Quite surprisingly, I have recently found publications where an attempt is made to bring TS and another discipline in the humanities together. Quite surprisingly—because I would not depart too far from the truth if I say that by and large, TS is not commonly recognized as a sister discipline in the humanities domain. At most, TS is seen as an applied branch of linguistics or literary studies. I would not discuss the reasons for that here. What I want to briefly relate is a positive counter-example.
I’ve been looking for examples for the book I’m writing now on how the social informs individual translators’ decisions. To provide fresh examples (rather than discuss or cite what has been commonly researched in TS mostly focussed on our time), I turned to a famous (and perhaps the most famous) translation—the Septuagint. By pure serendipity, I came across a couple of volumes where this translation is discussed by Septuagint scholars not independently, but with reliance on translation scholars. I have not seen too many books or articles, discussing the literature or language of a particular period in a particular place where and when translation played a significant role, citing time and again TS scholars, looking to them for methodologies of translation research. On the contrary, when I was in Cambridge, most notable medievalists would study Rus’ian history or Petrine and post-Petrine Russia knowing nothing of parallel research in TS. The contrary also holds true, as I showed in a couple of my own publications.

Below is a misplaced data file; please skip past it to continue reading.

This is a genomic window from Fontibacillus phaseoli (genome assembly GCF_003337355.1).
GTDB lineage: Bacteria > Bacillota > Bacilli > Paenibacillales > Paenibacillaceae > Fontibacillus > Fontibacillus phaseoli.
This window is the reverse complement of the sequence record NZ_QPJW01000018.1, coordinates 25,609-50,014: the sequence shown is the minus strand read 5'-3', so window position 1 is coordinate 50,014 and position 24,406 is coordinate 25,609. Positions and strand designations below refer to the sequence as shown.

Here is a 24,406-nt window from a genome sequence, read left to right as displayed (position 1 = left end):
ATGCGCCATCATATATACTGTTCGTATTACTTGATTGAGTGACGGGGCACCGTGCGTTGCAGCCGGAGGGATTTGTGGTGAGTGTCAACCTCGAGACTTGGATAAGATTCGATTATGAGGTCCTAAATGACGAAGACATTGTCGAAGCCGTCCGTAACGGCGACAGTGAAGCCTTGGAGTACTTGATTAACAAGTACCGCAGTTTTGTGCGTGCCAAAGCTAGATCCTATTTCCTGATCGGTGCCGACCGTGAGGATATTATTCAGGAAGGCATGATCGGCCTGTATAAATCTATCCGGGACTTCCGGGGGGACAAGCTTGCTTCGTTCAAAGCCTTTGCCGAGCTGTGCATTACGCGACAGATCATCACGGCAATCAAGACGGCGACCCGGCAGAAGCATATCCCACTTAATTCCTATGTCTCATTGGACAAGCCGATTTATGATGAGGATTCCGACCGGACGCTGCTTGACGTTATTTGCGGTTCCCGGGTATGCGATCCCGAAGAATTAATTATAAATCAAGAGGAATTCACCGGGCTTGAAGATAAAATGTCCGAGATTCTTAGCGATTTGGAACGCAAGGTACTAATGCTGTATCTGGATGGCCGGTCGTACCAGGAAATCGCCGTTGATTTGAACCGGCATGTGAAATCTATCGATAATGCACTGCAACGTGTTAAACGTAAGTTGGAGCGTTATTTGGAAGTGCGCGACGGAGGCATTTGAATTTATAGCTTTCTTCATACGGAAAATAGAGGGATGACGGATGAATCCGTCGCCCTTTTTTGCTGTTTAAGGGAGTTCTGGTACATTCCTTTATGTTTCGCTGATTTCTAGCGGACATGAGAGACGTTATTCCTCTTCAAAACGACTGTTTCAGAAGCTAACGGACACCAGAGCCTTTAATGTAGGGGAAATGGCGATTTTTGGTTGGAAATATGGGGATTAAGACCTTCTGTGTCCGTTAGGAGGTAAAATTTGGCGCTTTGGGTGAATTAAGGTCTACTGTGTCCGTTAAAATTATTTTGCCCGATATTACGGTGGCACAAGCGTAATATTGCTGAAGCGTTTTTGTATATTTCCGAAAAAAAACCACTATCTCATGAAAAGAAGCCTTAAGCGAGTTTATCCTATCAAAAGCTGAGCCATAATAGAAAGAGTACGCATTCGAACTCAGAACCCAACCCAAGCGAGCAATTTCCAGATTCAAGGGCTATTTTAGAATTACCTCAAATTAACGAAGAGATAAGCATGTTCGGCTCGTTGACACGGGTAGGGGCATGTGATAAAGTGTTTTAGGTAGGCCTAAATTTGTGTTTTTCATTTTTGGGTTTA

And here I open a book whose subtitle is “Towards an Interaction of Septuagint Studies and Translation Studies,” and read the following in the very first line: “The aim of this study is to promote interaction between Translation Studies and the study of the Septuagint with a keen eye to methodology”! The author, Theo A.W. van der Louw states the fact that, although “the Septuagint is a translation,” and “in fact, the most important translation of the pre-Christian era and intensively researched,” “Septuagint Studies and Translation Studies lead separate lives. Although one of the first major translations, the Septuagint has largely been neglected by Translation Studies, and, although a translation, it has barely been studied with the help of methods from Translation Studies” (Transformations in the Septuagint: Towards an Interaction of Septuagint Studies and Translation Studies).
Van der Louw delineates a brief history of the interaction between Septuagint [LXX] Studies and Translation Studies. According to him, in the 1970s, Jan de Waard was amongst a first modest attempt to study LXX as a translation (that is, as what it is!). But his work drew little attention from LXX scholars: “Works from Translation Studies […] have nearly gone unnoticed.” But “the tide is turning.” For instance, Boyd-Taylor draws on the translation theory of Gideon Toury and historical Translation Studies. In a Septuagint scholarly congress in 2004 in Leyden a panel was dedicated to the study of the possibilities of interaction between the descriptive branch of TS and LXX Studies. In 2005, an interdisciplinary symposium was held at the Helsinki University with the focus on translation in Antiquity and the Middle Ages.
Considering the translation techniques analysis in LXX Studies, van der Louw concludes: “Insights from Translation Studies can offer a helpful correction to the methods used in Septuagint research, since they force the researcher to explain more precisely which ‘free renderings’ result from linguistic demands and which are the result of the translator’s exegesis.”
Then van der Louw passes on to the topic “The Septuagint in Translation Studies,” but I have to run to a university meeting and that part will have to wait.
To be cont.